On a still, yellow evening, when the winds whispered in the spruce trees around the playground and the shadows at the edge of the forest were long and sluggish, Anne locked the door of the schoolhouse. With a satisfied sigh, she put the key in her pocket. The school year was over, she had been rehired for the next with many happy utterances. . . . only Mr. Harmon Andrews told her to use the belt more often. . . and two delightful months of a well-deserved holiday beckoned to her. Anne felt at peace with the world and with herself as she walked down the hill, her basket of flowers in hand. Ever since the earliest Mayflowers, Anne had never missed her weekly pilgrimage to Matthew's tomb. Everyone else in Avonlea, except Marilla, had already forgotten the quiet, shy, unimportant Matthew Cuthbert; but his memory was still green in Anne's heart and always would be. She could never forget the kind old man who had first given her the love and compassion her starved childhood craved.
At the foot of the hill, a boy sat on the fence in the shade of the pine trees. . . a boy with big, dreamy eyes and a beautiful, sensitive face. He swung down and joined Anne, smiling; but there were tear marks on his cheeks.
"I thought I'd wait for you, teacher, because I knew you were going to the cemetery," he said, putting his hand in hers. "I'm going there too. . . I'm taking this bouquet of geraniums to decorate Grandpa Irving's grave for Grandma. And look, teacher, I'm going to put this bouquet of white roses next to grandpa's grave in memory of my little mother. . . because I can't go to her grave to put it there. But don't you think she'll still know all about it?"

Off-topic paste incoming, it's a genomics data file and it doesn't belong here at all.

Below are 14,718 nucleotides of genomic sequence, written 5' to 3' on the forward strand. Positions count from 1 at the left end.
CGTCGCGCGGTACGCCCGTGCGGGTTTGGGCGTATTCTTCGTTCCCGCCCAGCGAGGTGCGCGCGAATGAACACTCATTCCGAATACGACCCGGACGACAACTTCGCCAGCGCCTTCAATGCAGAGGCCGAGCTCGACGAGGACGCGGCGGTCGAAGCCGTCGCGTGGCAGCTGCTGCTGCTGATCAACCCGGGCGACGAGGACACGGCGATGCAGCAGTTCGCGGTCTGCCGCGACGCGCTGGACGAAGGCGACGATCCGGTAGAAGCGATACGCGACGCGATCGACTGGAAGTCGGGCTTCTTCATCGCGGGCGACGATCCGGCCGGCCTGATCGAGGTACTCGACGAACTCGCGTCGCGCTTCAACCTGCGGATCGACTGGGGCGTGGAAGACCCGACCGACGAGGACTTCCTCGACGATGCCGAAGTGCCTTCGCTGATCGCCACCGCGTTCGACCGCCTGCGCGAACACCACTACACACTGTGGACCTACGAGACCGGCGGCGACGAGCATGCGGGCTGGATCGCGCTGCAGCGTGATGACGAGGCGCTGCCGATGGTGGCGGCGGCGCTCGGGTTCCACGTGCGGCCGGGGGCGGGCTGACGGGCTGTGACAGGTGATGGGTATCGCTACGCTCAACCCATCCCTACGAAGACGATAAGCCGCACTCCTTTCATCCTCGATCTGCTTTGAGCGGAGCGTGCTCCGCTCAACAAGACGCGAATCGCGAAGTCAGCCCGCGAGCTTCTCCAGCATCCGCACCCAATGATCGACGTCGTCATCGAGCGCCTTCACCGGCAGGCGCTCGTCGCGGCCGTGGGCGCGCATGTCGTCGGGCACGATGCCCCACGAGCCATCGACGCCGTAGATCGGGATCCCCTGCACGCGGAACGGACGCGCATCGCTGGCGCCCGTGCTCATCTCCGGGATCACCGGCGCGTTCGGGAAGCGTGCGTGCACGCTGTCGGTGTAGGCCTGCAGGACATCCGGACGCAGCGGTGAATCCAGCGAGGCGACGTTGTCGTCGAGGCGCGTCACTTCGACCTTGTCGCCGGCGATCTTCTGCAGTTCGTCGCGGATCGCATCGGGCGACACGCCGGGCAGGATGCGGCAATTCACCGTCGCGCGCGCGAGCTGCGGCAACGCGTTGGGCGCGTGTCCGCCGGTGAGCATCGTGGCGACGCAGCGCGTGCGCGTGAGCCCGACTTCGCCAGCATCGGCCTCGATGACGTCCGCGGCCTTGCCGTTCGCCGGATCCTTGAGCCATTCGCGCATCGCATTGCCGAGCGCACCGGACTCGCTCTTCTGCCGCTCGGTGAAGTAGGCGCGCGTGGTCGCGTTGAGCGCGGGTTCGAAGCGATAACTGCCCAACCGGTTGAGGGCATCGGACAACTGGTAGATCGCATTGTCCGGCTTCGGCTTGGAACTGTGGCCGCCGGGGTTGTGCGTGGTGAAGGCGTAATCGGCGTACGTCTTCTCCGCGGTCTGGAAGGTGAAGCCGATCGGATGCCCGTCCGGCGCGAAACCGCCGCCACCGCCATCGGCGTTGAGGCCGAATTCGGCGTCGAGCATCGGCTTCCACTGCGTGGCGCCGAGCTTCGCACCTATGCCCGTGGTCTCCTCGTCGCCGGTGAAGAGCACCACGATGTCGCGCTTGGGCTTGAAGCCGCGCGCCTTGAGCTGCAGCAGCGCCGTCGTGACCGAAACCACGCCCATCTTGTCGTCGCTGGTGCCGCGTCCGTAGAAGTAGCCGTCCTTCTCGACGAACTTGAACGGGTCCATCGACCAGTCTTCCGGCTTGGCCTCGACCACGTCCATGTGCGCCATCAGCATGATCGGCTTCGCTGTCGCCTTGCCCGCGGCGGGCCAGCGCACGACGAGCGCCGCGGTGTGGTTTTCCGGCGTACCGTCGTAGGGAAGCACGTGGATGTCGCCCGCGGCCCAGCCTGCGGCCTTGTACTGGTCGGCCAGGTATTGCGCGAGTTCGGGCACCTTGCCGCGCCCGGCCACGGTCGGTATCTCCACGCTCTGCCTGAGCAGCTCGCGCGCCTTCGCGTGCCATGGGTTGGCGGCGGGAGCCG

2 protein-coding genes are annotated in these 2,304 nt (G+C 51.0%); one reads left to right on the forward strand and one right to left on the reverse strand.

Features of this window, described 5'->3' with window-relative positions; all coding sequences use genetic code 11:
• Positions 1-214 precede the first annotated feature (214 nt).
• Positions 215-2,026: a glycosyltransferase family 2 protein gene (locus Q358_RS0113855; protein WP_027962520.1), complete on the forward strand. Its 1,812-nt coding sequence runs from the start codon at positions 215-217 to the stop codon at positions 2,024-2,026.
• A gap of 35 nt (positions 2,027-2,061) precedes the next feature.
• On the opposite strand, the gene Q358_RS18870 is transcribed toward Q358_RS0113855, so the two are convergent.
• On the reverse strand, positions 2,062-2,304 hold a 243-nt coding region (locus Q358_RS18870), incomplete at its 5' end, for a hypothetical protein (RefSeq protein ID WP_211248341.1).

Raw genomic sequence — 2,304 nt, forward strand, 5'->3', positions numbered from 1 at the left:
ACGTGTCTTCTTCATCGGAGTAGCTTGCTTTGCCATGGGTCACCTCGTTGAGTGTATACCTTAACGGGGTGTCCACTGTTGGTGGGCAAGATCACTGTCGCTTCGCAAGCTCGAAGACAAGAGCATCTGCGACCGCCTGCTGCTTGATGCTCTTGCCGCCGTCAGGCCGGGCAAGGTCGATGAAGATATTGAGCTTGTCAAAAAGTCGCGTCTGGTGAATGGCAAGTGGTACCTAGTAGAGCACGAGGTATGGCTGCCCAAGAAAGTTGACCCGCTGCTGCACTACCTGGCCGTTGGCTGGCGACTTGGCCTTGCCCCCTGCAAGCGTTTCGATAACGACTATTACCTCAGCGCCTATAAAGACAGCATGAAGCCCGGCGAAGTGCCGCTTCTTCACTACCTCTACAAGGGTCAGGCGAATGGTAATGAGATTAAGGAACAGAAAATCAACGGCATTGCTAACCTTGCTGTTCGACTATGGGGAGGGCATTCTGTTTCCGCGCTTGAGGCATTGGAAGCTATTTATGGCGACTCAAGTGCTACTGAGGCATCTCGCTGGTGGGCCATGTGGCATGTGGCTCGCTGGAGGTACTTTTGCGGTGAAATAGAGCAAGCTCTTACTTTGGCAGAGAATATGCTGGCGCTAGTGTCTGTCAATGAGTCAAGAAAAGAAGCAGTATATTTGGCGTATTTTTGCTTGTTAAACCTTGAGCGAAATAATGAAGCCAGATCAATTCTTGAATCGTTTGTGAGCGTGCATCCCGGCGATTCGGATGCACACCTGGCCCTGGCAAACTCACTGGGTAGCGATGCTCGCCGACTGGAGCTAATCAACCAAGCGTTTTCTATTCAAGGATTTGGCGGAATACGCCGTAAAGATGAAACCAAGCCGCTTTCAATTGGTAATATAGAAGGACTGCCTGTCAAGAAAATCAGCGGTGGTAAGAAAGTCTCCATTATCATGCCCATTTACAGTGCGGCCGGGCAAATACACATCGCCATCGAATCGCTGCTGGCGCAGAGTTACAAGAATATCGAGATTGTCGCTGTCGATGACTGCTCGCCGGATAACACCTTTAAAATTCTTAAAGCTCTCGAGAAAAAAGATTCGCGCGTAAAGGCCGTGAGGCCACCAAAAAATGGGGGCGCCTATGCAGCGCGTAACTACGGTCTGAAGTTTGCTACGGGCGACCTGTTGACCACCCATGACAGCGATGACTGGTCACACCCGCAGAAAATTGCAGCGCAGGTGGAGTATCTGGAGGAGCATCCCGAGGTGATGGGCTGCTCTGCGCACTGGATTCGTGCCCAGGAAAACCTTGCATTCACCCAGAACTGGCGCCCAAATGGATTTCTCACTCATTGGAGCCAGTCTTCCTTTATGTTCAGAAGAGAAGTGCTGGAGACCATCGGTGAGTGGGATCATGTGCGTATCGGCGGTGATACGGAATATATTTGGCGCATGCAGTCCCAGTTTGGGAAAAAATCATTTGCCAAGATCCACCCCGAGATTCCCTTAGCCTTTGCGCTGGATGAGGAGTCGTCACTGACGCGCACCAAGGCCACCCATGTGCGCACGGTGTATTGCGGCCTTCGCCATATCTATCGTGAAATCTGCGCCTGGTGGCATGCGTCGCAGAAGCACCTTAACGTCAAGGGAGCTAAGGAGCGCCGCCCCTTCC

"Yes, I'm sure, Paul."
“You see, teacher, it has only been three years today since my little mother passed away. It's been such a long, long time, but it hurts just as much as ever. . . and I miss her just as much as ever. Sometimes I feel like I just can't take it, it hurts so much."
Paul's voice trembled and his lips trembled. He looked down at his roses and hoped his teacher wouldn't notice the tears in his eyes.
"And yet," Anne said very softly, "you wouldn't want it to stop hurting . . . you wouldn't want to forget your little mother even if you could."
"No, I really wouldn't . . . that's how I feel. You are so good at understanding, teacher. Nobody else understands so well. . . not even grandma, even though she's so good to me. Dad understood it pretty well, but I still couldn't talk to him much about Mom because he was in such a bad way. Whenever he put his hand over his face, I always knew it was time to stop. Poor father, he must be terribly lonely without me; but you see, he's only got one housekeeper now, and he thinks housekeepers are no good for raising little boys, especially when he's away from home so much on business. Grandmothers are better next to mothers. One day, when I grow up, I will return to Father and we will never be separated again."
Paul had spoken to Anne so much about his mother and father that she felt as if she knew them. She thought that his mother must have been very like what he was, in temperament and disposition; and she had the notion that Stephen Irving was a rather reserved man, with a deep and tender nature which he was painstakingly concealing from the world.